Culture Trip visits the Irish capital to explore the depths of its past and possibilities for its future.
Dublin is a city where old meets new on every corner. The European offices of the world’s great technology companies border the same docklands along the River Liffey as buildings that have counted thousands more tides on these waters.
Now, more than ever, Dublin is in a state of growth and flux. As Brexit talks continue (or not), Frankfurt, Amsterdam, Madrid and Dublin look set to gain financial and cultural prominence, with the Irish capital emerging as an early front runner.
Dublin is also extremely proud of its history and somewhat resistant to change. State-run energy company ESB faces renewed backlash for demolishing 16 buildings on the Georgian Mile and there’s a sense that the legacies of Irish luminaries weigh heavy on the conscience of its citizens.
The weathered busts of Trinity College provosts, Irish revolutionaries, and playwrights and poets stare out towards Leinster House (the seat of Irish parliament) from Merrion Square Park. The largest of all is reserved for Oscar Wilde, who once said: ‘What is a cynic? A man who knows the price of everything and the value of nothing.’
The legendary wit is there to remind those charged with power that the most important aspects of culture can’t be measured in euros and cents. Just around the corner on St Stephen’s Green, The Little Museum of Dublin is a great example of this.
The four-storey Georgian townhouse is home to a remarkable collection of everyday items donated by the Irish public, painting a vivid picture of life in the 20th century. There’s one room dedicated to headlines from The Irish Times, another to a collection of letters belonging to 10-time Lord Mayor Alfie Byrne and another still to charting the rise of rockers U2, arguably Ireland’s most famous band.
One of the museum’s most priceless items is a music stand tucked away in a quiet corner. Although relatively inauspicious-looking, the stand was once used by John F Kennedy as a lectern during a historic address to the Dáil (Ireland’s parliament) on June 28, 1963. Less than six months later, President Kennedy was dead.
Like 21 other American presidents throughout history, Kennedy claimed Irish heritage. Across town at EPIC, visitors can learn the story of Irish diaspora over 800 years. Some of the claims made by the Irish Emigration Museum seem more plausible than others. By the time we’d reached Rihanna it felt like a bit of a stretch.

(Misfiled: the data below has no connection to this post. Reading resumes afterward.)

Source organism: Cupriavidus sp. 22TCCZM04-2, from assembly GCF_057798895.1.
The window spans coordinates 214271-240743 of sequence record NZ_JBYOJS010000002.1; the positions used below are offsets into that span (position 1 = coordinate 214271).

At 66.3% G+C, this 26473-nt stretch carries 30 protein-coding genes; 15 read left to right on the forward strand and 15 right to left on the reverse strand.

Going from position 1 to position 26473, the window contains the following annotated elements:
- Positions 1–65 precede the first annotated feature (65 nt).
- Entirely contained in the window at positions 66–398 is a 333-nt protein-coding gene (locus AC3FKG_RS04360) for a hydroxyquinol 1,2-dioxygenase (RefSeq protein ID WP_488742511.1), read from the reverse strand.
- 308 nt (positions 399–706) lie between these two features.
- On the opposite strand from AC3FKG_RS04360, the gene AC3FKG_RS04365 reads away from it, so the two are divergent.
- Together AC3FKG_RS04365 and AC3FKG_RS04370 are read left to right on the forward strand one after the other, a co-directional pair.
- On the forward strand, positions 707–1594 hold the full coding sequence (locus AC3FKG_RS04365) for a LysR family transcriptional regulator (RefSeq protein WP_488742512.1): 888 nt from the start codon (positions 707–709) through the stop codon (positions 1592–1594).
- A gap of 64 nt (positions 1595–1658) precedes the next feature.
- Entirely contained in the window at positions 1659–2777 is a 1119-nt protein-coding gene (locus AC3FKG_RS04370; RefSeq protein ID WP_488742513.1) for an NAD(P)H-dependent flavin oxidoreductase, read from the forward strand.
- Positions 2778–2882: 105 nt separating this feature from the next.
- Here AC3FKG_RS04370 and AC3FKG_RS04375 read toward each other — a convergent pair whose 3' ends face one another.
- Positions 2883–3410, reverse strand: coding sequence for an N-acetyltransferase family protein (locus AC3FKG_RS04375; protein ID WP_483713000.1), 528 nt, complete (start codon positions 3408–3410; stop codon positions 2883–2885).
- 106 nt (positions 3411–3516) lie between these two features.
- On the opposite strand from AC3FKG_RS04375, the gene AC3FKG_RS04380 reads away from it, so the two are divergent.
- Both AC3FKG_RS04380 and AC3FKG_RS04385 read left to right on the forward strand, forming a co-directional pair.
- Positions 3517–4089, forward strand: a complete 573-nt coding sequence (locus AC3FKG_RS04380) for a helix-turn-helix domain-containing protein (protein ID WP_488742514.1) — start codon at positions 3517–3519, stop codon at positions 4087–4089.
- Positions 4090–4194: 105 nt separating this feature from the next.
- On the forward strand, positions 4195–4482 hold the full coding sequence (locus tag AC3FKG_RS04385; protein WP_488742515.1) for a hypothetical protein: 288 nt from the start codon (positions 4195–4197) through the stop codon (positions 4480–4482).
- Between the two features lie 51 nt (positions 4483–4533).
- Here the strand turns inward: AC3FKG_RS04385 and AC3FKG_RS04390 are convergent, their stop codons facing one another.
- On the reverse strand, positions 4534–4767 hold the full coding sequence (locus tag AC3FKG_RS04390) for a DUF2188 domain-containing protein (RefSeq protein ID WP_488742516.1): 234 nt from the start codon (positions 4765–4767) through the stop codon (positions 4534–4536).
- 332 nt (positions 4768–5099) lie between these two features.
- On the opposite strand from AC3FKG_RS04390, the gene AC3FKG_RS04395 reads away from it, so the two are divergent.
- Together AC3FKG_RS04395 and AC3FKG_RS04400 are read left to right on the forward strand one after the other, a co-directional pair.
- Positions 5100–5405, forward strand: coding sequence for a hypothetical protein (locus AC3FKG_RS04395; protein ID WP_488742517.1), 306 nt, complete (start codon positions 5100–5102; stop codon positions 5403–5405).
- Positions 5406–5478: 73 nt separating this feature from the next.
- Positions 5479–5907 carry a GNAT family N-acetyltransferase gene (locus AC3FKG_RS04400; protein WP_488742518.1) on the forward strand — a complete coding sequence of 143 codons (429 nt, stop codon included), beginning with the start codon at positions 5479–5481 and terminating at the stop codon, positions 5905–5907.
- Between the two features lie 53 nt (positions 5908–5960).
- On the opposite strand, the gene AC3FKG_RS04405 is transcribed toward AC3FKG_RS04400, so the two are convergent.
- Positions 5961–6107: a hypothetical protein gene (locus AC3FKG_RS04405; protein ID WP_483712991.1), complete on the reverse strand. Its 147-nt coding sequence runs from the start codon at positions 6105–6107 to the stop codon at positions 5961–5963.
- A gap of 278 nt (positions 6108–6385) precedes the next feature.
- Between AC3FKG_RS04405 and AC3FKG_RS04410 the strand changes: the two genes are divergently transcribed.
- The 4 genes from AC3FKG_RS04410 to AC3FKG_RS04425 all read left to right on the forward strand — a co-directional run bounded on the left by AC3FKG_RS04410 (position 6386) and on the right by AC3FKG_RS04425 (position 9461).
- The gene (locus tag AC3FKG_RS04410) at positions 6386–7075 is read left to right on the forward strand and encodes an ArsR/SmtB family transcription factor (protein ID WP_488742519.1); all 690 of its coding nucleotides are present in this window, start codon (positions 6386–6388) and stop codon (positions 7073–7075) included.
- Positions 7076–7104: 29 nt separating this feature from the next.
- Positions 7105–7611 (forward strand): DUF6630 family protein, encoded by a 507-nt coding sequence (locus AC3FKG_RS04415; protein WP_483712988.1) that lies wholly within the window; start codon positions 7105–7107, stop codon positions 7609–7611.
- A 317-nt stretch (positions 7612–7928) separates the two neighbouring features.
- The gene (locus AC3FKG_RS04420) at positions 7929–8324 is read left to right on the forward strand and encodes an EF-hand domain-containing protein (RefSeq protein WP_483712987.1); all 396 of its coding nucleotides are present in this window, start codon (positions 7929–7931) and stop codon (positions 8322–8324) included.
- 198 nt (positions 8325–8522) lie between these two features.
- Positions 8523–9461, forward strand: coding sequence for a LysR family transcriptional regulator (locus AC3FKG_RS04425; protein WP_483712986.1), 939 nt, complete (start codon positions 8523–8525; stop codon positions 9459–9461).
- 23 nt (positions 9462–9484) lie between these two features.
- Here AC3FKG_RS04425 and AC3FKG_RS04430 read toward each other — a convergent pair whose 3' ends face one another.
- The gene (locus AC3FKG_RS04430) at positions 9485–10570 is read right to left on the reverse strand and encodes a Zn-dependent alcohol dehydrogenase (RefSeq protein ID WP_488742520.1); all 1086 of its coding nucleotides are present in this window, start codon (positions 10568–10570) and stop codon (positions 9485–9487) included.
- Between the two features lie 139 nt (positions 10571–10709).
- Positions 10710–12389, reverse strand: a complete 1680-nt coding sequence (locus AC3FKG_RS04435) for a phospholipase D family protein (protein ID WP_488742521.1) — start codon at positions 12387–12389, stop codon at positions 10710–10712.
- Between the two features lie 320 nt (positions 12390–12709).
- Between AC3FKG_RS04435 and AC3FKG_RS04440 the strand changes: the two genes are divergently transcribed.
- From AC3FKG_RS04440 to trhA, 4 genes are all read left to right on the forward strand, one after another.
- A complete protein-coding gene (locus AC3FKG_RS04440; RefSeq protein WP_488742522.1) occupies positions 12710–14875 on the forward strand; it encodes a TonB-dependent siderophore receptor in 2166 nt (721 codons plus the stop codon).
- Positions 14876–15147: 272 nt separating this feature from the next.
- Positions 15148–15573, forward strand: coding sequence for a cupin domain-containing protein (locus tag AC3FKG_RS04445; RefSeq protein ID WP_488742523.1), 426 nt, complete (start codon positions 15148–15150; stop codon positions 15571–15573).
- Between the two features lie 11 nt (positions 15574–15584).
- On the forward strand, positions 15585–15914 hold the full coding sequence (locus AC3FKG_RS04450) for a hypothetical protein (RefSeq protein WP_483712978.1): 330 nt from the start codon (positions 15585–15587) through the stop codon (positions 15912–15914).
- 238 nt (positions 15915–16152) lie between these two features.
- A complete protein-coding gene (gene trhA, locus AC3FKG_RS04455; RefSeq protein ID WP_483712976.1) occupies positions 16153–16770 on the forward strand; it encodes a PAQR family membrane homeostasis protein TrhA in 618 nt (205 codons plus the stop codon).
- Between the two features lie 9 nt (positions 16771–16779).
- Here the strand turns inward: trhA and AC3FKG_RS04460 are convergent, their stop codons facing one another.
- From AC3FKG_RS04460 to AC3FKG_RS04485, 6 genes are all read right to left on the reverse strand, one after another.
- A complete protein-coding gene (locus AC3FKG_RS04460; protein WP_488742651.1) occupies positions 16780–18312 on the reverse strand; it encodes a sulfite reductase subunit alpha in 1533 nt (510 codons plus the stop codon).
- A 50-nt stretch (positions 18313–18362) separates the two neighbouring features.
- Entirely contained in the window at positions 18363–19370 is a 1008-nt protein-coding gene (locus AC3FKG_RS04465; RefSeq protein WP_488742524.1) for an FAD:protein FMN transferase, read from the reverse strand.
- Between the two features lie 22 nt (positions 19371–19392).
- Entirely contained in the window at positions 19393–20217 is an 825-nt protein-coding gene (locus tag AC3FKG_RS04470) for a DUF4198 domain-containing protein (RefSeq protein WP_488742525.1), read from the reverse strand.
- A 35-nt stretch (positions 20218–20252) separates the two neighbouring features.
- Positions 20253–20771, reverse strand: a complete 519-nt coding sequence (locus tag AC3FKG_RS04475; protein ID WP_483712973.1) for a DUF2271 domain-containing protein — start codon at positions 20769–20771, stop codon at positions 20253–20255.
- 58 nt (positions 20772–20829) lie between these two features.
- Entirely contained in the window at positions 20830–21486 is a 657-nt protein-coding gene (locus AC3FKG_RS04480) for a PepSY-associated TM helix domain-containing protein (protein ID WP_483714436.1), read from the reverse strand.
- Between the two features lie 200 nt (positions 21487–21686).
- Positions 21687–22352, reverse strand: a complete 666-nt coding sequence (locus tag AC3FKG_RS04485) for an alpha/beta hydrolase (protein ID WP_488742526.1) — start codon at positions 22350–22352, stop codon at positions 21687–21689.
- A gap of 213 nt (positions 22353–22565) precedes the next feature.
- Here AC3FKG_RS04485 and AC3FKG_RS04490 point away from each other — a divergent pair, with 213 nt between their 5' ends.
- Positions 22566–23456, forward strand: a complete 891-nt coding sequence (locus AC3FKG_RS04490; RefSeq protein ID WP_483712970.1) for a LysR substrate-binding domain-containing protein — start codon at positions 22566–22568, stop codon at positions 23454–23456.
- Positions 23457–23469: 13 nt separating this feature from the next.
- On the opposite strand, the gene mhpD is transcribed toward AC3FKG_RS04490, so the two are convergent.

Stories of emigrants include Annie Moore, the first person to be processed at US immigration station Ellis Island, legendary painter Francis Bacon, who left Dublin for London (although spent many of his formative years moving between Ireland and England), and Patrick Lynch, who left in the mid-18th century for Argentina and whose great-great-great-great grandson was none other than Che Guevara, one of the 20th century’s most important revolutionary figures.
Some 40,000 Irish emigrated to Argentina during the 19th century – mostly the second, third or fourth children of farmers who didn’t stand to inherit anything. In 2013 Ireland had the highest number of doctors working abroad – nearly half of all living outside the country. Today the opposite is true and people from across Europe and the wider world are crossing the Irish Sea with their sights set on Dublin.
Perhaps the best example of the old meeting the new can be found at the National Gallery of Ireland. Closed for six years for refurbishment, it finally relaunched six months ago with an exhibition dedicated to Dutch master Johannes Vermeer. Architects Heneghan Peng reopened forgotten windows and re-imagined a lightwell as a courtyard which, in their words, allows the gallery ‘to breathe again’.
The avant-garde architecture has kept remnants of the original building, creating unusual pockets of space. The towering foyer looks as if it’s been scored with a giant knife, as though the building is about to fold in on itself like an enormous piece of origami.
Inside, there are exhibitions dedicated to the ‘aftermath’ war landscapes of William Orpen, the romantic works of Frederic William Burton and a sizeable collection of modern European art by icons such as Pablo Picasso, Pierre-Auguste Renoir and Claude Monet.
The recently renovated new wings also house some astounding stained-glass windows, pastoral paintings depicting rural life in 19th-century Connemara (the coastal town that inspired a great many artworks) and a vast collection of work by one of Ireland’s most revered artists, Jack B Yeats.
As if to consolidate a whirlwind 24 hours in Dublin, Culture Trip took a vintage tea tour aboard an old London Routemaster bus. From the luxury of this twee carriage we saw Phoenix Park – the largest city park in Europe – and drove past the enormous Guinness Brewery, which continues to make one of the country’s biggest exports. Some things never change.